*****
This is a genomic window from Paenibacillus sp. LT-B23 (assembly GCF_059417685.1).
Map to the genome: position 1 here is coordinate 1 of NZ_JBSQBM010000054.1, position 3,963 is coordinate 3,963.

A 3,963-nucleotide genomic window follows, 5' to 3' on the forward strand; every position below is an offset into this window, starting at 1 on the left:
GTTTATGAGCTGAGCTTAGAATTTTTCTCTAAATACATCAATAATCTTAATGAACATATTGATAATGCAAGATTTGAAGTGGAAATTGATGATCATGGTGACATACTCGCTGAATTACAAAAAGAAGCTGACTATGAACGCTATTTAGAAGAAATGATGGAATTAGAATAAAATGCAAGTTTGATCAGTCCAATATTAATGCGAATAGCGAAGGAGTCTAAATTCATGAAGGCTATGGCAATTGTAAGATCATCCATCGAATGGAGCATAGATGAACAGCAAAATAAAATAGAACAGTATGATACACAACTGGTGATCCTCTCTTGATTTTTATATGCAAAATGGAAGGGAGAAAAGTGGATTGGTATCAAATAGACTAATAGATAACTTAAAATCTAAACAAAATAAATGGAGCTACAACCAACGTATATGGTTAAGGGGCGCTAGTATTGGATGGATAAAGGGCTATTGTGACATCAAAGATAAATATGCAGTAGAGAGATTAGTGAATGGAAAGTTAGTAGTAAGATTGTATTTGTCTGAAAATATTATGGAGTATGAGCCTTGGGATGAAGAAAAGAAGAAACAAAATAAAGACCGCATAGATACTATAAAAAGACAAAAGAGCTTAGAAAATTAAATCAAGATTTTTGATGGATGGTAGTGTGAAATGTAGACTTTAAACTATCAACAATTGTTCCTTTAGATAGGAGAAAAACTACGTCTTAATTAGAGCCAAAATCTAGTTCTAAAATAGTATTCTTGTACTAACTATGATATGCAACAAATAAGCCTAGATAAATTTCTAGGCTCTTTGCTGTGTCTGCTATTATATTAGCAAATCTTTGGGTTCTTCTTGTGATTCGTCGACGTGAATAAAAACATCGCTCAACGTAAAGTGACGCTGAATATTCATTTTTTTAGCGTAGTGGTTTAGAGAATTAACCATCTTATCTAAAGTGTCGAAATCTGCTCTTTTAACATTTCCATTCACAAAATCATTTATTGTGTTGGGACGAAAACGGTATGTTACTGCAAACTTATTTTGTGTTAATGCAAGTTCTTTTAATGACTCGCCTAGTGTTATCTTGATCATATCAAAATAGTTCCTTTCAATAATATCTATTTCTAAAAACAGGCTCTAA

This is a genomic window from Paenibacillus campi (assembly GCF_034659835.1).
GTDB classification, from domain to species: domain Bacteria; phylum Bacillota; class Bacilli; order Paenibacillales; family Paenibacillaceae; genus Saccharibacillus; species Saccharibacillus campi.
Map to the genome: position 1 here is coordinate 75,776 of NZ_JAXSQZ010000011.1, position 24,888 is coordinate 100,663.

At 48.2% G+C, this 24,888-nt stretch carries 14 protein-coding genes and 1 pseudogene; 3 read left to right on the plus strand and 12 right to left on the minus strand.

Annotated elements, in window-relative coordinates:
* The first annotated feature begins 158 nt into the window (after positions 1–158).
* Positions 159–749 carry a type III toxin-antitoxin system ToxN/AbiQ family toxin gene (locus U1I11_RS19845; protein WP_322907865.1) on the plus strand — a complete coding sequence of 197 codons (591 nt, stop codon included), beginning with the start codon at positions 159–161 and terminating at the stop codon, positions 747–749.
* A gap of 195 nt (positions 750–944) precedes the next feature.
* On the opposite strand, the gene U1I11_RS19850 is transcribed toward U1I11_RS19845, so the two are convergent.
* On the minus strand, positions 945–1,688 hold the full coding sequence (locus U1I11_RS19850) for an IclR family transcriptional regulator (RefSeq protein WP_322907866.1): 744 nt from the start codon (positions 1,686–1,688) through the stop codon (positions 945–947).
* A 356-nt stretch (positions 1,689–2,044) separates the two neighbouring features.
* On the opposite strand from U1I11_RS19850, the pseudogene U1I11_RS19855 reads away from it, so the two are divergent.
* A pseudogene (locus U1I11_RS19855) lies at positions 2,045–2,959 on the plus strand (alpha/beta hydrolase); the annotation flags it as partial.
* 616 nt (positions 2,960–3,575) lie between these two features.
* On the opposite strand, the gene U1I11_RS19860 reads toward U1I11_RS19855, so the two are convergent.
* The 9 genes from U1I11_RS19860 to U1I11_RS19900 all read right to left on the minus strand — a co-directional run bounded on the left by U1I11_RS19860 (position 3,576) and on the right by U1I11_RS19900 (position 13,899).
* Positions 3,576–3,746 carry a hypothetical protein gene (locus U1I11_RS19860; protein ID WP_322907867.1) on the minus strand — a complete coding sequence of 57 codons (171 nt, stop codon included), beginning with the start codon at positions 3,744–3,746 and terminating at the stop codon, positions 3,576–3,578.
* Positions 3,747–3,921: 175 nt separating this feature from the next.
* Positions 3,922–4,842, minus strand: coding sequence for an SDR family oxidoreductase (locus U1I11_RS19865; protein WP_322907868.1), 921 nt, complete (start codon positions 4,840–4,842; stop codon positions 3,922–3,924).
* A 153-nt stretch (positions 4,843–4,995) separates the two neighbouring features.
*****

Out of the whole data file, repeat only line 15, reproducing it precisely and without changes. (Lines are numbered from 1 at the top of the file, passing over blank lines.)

* A 356-nt stretch (positions 1,689–2,044) separates the two neighbouring features.